Exploring Texas Through Its Historical Markers
Probably the most visible program of the THC, historical markers commemorate diverse topics — from the history and architecture of houses, commercial and public buildings, religious congregations and events that changed the course of local and state history to individuals who have made lasting contributions to our state, community organizations and businesses, military sites, and many more. Age, significance and architectural requirements govern the eligibility of topics and sites when applying for a subject marker, Historic Texas Cemetery marker or a Recorded Texas Historic Landmark marker. Each new and replacement historical marker includes a $100 application fee that funds special markers to address historical gaps, promote diversity of topics and proactively document under-told stories of the state.
The Texas Historical Commission’s Official Historical Markers page has extensive information on the Marker program, including its history, the application and dedication process and replacing and/or moving existing markers.
Finding Historical Markers
The links below are provided for your convenience. Their appearance here does not constitute an endorsement, nor is this list all-inclusive.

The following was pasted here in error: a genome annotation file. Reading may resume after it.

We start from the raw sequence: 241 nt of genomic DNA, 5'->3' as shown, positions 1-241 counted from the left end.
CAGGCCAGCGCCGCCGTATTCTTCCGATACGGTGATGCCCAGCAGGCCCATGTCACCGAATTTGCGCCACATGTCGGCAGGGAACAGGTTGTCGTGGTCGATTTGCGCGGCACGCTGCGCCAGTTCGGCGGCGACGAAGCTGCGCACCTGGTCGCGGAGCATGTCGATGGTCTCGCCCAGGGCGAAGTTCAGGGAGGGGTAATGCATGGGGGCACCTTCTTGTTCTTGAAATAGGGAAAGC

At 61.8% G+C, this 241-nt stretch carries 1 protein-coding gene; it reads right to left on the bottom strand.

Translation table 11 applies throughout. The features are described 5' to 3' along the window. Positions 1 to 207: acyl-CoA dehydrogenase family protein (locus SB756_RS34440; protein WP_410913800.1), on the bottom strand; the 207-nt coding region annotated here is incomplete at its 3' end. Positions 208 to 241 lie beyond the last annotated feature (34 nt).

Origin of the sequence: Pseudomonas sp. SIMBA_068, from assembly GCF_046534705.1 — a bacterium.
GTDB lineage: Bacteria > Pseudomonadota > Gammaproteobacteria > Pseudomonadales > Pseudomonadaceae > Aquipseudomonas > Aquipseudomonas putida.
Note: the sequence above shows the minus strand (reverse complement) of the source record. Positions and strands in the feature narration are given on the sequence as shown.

1. Texas Historic Sites Atlas, provided by the Texas Historical Commission, is a free, searchable online database that can be searched by keyword, county, map address, address, designation or site name. You can also download data by county.
2. StoppingPoints.com offers a searchable database of national historical markers. Select Texas, then Kaufman County, to display an interactive map showing the locations of markers and a linked list of markers by name.
3. The Historical Marker Database provides a nationwide searchable list of historical markers.
Two recent books are available through bookstores:
1. History Ahead: Stories Beyond the Texas Roadside Markers by Dan K. Utley and Cynthia J. Beeman, 2010, Texas A & M University Press.
2. Why Stop? A Guide to Texas Historical Roadside Markers by Betty Dooley Awbrey, 2005, Taylor Trade Publishing.
📎 Related Articles
1. Discovering Greene County: Tracing History Through Its Landscapes
2. Kaufman County’s First Three Court Houses
3. Churches of Eglish
4. County Seats of Kaufman County
5. The Legacy of Historical Theater: A Deep Dive